Across much of the world the centre-left is in crisis. In Britain, where the Labour Party has fared better than most, the left still grapples with how to respond to future challenges and is struggling to understand its place in a world where class politics has been turned on its head. In the 2017 and 2018 elections affluent voters turned left, while those hardest hit by years of austerity were increasingly willing to turn right.
This fascinating new pamphlet shows how, across the world, decades of neoliberalism have left their mark. It tells a story of a movement that more often than not has lost its way, searching for answers to the new challenges of automation, climate change and identity politics, but lacking a wider sense of purpose. The near total control of corporations, extending beyond business to the economy, politics and society, has left social democrats who traditionally looked to the state for answers searching for new ways to restore power to people who increasingly feel its absence.
Whichever lessons are drawn from this pamphlet, this is a debate we must have. The collapse of neo-liberalism, the rise of angry, polarised politics and a growing public discontent has made it clear that ‘the institutions and dogmas of a quiet past’, as Abraham Lincoln put it, ‘are unfit for the stormy present’.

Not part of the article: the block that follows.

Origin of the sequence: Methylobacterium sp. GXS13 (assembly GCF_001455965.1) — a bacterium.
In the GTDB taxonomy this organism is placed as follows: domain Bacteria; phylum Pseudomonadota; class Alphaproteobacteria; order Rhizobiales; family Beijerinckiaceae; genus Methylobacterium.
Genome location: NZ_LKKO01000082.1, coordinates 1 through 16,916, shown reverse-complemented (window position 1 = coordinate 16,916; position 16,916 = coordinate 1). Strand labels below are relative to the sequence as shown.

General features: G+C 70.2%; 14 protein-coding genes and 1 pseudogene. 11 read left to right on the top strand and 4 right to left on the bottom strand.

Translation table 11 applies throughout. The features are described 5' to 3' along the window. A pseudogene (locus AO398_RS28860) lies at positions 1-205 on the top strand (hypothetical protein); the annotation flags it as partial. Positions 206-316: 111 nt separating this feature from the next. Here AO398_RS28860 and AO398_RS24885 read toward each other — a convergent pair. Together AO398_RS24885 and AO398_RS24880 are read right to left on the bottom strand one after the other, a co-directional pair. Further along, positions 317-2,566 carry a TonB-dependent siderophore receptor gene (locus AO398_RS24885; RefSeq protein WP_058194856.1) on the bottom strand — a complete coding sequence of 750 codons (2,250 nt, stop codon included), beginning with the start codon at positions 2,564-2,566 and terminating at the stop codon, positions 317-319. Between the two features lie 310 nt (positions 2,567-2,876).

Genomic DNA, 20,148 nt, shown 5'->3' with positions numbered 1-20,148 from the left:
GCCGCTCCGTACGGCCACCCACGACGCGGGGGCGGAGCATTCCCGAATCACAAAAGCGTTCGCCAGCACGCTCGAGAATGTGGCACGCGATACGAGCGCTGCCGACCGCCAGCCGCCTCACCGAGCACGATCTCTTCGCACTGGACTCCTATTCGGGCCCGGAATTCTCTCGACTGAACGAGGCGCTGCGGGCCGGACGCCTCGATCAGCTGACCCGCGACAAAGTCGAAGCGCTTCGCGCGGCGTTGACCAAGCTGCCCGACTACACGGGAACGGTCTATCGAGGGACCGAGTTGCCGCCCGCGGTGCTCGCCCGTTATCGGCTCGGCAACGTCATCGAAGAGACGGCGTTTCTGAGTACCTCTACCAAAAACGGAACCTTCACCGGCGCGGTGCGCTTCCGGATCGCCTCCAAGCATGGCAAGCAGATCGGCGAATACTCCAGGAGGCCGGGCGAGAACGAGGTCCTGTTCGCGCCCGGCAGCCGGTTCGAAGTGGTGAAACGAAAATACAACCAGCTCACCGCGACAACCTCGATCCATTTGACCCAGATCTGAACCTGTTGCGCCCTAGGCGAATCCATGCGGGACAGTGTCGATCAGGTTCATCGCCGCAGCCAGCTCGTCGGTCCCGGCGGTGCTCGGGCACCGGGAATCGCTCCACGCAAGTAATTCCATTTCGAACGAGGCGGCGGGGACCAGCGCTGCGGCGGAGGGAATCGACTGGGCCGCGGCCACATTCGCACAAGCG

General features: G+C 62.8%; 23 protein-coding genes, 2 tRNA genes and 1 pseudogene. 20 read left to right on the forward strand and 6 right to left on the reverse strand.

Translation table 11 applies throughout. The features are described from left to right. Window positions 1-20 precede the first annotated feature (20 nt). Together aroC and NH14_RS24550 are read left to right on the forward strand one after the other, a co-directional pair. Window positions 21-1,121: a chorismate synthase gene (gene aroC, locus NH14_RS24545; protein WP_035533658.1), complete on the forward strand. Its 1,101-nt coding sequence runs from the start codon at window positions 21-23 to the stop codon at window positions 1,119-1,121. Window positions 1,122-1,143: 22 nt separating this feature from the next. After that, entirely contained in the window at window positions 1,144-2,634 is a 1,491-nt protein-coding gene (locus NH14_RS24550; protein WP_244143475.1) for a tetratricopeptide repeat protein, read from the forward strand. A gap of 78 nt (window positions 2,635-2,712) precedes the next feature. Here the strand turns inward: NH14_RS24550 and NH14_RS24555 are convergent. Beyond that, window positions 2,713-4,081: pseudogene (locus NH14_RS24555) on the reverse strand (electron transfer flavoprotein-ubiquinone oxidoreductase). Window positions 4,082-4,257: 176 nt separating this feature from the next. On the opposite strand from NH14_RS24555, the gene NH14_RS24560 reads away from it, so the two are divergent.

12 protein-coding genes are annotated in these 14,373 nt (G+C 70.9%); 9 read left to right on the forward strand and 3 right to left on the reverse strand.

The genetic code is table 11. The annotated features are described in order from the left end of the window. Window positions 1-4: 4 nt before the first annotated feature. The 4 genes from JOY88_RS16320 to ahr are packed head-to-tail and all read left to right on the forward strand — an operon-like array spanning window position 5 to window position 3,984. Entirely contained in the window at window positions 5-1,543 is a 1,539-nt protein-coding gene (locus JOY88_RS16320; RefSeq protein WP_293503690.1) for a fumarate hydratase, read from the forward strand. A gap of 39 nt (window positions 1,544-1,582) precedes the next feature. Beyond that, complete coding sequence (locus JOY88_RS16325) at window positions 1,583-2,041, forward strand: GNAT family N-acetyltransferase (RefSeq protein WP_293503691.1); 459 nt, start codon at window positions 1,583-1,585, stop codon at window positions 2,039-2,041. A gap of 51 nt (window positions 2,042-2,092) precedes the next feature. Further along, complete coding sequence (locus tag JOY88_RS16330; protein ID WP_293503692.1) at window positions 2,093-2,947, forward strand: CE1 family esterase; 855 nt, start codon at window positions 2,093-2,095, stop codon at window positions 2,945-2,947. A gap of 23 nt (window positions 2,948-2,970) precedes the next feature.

The future is up for grabs but only to those who are willing to question, listen, think and pioneer. In recent years, as global crises have left us buffeted, politics has felt increasingly small and parochial. This pamphlet seeks to reach out across national boundaries, drawing on our international traditions in order to seek the inspiration for change, from wherever it is best learnt.